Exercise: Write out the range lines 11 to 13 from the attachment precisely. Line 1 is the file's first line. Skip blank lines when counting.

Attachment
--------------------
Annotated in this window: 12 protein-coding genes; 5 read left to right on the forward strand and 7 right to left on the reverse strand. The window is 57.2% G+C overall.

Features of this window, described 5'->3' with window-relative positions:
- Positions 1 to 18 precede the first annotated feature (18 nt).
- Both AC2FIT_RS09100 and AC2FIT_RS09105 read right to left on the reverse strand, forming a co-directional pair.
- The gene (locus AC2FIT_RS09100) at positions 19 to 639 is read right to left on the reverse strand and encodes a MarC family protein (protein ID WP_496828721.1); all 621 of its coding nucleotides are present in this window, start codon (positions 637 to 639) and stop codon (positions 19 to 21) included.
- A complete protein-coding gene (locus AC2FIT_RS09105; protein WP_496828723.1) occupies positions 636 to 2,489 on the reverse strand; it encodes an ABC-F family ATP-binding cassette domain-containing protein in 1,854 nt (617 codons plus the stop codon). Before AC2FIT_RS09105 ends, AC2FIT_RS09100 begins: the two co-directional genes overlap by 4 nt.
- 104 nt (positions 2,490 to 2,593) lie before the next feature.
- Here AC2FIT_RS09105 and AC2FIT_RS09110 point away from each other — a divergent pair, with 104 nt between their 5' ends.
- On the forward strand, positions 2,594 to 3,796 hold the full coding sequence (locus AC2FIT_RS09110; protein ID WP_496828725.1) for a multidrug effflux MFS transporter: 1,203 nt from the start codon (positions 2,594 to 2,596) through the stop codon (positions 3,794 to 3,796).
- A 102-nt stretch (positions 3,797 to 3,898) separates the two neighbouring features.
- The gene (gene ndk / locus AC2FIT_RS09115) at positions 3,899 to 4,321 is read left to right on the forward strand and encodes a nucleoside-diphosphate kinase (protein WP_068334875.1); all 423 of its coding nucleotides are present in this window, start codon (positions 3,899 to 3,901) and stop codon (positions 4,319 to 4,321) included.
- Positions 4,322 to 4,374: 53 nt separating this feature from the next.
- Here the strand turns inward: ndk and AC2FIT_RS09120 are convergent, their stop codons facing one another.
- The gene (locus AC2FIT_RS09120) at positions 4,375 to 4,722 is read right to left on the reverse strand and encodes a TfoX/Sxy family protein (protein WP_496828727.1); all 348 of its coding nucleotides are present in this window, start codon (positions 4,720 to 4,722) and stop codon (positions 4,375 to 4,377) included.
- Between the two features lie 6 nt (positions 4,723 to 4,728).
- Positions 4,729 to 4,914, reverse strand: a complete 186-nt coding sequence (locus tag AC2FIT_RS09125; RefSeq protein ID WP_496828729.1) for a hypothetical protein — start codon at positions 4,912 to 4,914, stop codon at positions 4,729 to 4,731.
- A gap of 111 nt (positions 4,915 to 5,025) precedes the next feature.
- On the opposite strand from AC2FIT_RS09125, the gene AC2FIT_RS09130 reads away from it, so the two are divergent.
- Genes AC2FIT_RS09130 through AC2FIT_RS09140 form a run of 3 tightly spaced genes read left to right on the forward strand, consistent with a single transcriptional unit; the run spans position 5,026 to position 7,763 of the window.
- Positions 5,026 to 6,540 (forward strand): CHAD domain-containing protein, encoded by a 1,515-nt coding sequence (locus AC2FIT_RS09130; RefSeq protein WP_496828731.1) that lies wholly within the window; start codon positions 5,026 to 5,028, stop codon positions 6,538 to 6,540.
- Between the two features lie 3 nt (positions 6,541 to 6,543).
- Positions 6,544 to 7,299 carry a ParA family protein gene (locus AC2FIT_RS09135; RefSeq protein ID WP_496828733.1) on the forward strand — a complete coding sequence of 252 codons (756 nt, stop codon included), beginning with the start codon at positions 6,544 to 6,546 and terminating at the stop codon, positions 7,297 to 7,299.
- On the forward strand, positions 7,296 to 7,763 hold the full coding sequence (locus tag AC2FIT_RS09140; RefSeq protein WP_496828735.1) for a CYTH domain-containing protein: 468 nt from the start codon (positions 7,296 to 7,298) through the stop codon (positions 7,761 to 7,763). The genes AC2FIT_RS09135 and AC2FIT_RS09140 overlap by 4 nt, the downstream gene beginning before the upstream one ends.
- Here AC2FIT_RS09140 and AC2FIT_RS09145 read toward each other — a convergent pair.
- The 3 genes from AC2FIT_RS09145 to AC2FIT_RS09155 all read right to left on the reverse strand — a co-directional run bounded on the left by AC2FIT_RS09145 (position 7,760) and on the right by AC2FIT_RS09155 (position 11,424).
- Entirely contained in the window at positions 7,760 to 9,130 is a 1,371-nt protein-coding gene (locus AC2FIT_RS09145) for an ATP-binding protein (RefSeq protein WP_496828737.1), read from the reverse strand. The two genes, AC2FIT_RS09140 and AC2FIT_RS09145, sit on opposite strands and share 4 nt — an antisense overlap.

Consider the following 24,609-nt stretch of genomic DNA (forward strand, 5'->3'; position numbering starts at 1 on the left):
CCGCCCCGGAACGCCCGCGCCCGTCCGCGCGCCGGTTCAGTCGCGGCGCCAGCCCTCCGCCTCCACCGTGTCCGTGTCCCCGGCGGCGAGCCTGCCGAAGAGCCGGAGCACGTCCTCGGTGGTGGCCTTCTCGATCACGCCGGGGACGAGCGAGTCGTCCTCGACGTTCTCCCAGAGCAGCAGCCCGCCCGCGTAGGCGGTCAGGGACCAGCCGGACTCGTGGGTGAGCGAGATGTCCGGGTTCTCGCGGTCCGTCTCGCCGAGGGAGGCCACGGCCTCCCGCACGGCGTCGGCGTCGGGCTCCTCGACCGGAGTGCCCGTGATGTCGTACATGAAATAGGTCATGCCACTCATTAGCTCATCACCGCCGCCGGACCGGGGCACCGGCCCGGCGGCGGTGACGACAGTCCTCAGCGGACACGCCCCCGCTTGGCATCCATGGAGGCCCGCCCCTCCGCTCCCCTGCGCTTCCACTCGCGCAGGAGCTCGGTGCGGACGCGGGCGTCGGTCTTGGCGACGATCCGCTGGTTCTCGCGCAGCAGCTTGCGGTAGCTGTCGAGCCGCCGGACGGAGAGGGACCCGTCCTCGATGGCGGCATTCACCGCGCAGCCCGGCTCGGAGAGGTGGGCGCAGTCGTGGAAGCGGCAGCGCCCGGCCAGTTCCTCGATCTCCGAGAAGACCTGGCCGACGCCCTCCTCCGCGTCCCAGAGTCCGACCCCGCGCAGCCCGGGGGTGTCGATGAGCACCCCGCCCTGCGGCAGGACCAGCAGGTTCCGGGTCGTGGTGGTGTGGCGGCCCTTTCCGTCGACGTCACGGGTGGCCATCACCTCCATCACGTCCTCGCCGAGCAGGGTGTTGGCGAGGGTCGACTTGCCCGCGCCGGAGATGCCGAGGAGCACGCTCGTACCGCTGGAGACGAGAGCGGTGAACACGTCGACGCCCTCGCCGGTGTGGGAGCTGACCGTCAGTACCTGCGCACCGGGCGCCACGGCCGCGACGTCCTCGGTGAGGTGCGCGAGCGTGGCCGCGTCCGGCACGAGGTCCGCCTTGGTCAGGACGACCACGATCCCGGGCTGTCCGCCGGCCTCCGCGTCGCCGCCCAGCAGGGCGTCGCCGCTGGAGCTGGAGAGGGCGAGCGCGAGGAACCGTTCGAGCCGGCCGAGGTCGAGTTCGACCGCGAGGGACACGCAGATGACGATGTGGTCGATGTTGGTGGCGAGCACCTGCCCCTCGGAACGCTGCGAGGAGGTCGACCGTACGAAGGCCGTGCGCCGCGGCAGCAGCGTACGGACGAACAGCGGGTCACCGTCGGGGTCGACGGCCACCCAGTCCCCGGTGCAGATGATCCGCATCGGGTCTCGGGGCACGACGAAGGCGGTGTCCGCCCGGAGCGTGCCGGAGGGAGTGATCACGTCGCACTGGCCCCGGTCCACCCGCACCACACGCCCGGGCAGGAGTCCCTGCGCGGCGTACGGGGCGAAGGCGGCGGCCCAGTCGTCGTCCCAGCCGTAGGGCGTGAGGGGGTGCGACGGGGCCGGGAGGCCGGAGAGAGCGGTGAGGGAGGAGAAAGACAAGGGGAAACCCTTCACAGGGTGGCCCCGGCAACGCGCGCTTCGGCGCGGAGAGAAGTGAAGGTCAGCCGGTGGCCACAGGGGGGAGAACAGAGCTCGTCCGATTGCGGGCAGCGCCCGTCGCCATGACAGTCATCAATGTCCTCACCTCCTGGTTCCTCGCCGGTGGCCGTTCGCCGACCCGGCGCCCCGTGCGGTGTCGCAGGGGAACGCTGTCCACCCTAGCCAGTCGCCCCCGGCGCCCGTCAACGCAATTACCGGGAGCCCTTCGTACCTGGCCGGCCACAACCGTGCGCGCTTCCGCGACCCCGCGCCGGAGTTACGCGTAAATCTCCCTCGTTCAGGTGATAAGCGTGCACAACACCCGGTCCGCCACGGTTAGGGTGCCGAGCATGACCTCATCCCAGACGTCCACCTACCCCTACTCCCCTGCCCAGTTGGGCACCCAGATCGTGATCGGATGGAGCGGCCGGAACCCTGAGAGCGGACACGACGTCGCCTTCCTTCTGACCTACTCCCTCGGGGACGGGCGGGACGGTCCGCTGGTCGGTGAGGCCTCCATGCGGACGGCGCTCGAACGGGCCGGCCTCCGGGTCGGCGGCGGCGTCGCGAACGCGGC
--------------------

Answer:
- The gene (gene ndk / locus AC2FIT_RS09115) at positions 3,899 to 4,321 is read left to right on the forward strand and encodes a nucleoside-diphosphate kinase (protein WP_068334875.1); all 423 of its coding nucleotides are present in this window, start codon (positions 3,899 to 3,901) and stop codon (positions 4,319 to 4,321) included.
- Positions 4,322 to 4,374: 53 nt separating this feature from the next.
- Here the strand turns inward: ndk and AC2FIT_RS09120 are convergent, their stop codons facing one another.